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US Stocks Close Higher on Tech Giants  06/14 16:08

   Technology companies helped lift stocks higher on Wall Street, nudging the 
S&P 500 to its third straight all-time high, even as other parts of the market 
faltered.

   (AP) -- Technology companies helped lift stocks higher on Wall Street, 
nudging the S&P 500 to its third straight all-time high, even as other parts of 
the market faltered.

   A burst of buying in the final 10 minutes of trading sent the benchmark 
index 0.2% higher. The S&P 500 had been down 0.3% earlier amid another bout of 
choppy trading as Wall Street awaits the latest take from the Federal Reserve 
on inflation.

   Investors are trying to gauge the strength of the economic recovery and 
whether emerging signs of inflation will be transitory, as the central bank 
believes. The Fed delivers its interest rate policy update Wednesday afternoon.

   "Most of this is just positioning in front of the Fed later this week," said 
Willie Delwiche, investment strategist at All Star Charts. Investors are 
"trying to get a sense of not just what the Fed is going to say in terms of 
announcements, but what they expect in terms of the path of monetary policy and 
the economy going forward."

   The S&P 500 added 7.71 points to 4,255.15. The index has notched a weekly 
gain three weeks in a row. The Dow Jones Industrial Average fell 85.85 points, 
or 0.2%, to 34,393.75. The Nasdaq rose 104.72 points, or 0.7%, to 14,174.14.

   Small-company stocks fell. The Russell 2000 index lost 9.66 points, or 0.4%, 
to 2,326.15.

   Among the tech sector winners Nonday were Apple, which rose 2.5%, and Adobe,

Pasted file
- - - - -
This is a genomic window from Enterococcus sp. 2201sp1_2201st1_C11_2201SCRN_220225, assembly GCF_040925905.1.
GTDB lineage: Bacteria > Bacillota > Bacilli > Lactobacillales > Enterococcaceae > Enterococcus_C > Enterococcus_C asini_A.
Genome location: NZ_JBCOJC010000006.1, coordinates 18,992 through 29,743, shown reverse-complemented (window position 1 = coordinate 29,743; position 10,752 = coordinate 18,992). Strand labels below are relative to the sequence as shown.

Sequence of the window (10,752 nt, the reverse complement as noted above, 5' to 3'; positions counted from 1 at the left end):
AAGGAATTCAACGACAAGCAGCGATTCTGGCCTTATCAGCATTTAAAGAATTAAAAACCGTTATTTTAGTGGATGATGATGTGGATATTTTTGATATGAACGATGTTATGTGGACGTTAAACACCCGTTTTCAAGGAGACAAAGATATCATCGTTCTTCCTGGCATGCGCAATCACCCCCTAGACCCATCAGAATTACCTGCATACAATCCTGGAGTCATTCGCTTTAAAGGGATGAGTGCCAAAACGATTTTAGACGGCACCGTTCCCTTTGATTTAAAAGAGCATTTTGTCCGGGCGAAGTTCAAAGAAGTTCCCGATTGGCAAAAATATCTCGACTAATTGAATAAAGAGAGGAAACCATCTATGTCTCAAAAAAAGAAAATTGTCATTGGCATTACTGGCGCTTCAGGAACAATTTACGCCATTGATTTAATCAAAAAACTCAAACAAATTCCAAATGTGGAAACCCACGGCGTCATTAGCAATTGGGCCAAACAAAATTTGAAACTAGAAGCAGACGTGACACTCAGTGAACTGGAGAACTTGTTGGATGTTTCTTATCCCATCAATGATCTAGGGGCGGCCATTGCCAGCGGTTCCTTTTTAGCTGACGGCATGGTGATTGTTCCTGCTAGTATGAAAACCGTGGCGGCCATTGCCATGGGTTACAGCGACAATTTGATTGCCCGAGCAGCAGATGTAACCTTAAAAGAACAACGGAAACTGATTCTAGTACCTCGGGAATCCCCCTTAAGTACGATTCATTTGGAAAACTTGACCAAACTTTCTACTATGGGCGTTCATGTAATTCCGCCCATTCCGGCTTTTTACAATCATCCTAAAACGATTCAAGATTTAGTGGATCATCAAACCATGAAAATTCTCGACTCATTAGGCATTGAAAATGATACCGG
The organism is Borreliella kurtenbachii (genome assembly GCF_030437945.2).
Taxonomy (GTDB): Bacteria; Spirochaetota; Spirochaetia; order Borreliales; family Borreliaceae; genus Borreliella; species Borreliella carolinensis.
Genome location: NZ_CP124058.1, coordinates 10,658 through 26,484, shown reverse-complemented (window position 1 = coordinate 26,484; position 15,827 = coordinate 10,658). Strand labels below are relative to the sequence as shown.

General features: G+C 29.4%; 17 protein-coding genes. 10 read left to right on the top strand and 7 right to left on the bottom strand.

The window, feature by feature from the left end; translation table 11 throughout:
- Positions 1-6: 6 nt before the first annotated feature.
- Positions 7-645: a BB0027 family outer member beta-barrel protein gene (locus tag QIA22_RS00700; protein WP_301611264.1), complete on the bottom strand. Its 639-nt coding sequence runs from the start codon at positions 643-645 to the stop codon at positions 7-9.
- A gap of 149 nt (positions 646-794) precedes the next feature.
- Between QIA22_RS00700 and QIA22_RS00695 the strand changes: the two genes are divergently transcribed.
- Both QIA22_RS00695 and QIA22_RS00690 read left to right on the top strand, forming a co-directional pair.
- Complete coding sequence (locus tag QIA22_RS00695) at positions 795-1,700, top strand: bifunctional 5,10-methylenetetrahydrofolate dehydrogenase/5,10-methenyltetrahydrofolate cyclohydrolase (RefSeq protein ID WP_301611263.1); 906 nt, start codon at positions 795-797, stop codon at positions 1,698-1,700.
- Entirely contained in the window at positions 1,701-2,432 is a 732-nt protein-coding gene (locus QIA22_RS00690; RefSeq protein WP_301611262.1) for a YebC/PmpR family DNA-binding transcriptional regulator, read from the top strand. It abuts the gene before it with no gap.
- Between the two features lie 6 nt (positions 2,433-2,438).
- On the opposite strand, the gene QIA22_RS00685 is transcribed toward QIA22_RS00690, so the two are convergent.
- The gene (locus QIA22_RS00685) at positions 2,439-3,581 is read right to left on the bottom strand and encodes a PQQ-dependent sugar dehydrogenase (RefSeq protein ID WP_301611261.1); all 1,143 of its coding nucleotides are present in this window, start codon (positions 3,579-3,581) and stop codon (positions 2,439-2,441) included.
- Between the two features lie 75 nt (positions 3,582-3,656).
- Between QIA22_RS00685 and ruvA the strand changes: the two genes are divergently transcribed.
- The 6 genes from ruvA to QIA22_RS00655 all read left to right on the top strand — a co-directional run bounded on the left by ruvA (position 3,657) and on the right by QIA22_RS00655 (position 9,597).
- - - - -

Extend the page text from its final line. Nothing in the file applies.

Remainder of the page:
which gained 2.9%. Several large communications companies also made gains. 
Facebook rose 1.7% and Netflix gained 2.3%. Those gains offset a broad decline 
in financial, industrial and materials stocks, among others. JPMorgan dropped 
1.7%.

   Wall Street is trying to gauge the strength of the economic recovery, the 
impact rising inflation is having on its trajectory, and the Fed's next move.

   Investors have been worried that the Fed could ease up on bond purchases and 
other stimulus measures as the economy recovers. No policy changes are expected 
immediately, but comments on a shift in policy could jostle an already skittish 
market.

   Fed officials have maintained that any rise in inflation will be temporary 
as the economy recovers.

   "There's still this debate on inflation and, notwithstanding what the Fed 
does and whether yields move down, there's still some upward pricing pressure," 
said Tom Martin, senior portfolio manager with Globalt Investments.

   A boost in demand for goods has helped fuel a rise in the cost of everything 
from food to cars and household goods. Shipping costs are also rising and 
adding to the increase in prices. The uncertainty over inflation has been 
fueling much of the back-and-forth in the market between stocks that are 
considered safer value holdings versus those with more potential for sharp 
growth.

   "As you go into the summer and you have uncertainty about inflation, the fed 
and the stimulus, you'll kind of see people neutralizing bets," Martin said.

   Lordstown Motors sank 18.8% after the CEO and CFO resigned as problems mount 
for the startup electric truck maker.

   Novavax gave up an early gain, dropping 0.9%. The vaccine maker said its 
COVID-19 shot was highly effective against the disease and also protected 
against variants in a large study in the U.S. and Mexico. The company is facing 
raw-material shortages, though, and plans to seek authorization for the shots 
by the end of September.

   Bond prices fell, sending yields mostly higher. The yield on the 10-year 
Treasury note rose to 1.50% from 1.46% late Friday.

   "You don't get a message from the bond market that it's worried either about 
persistent inflation or about the Fed doing something dramatic in terms of not 
being the buyer of bonds that it has been in recent quarters," Delwiche said.

   European markets were mostly higher. Several markets in Asia were closed for 
a holiday.

 
 
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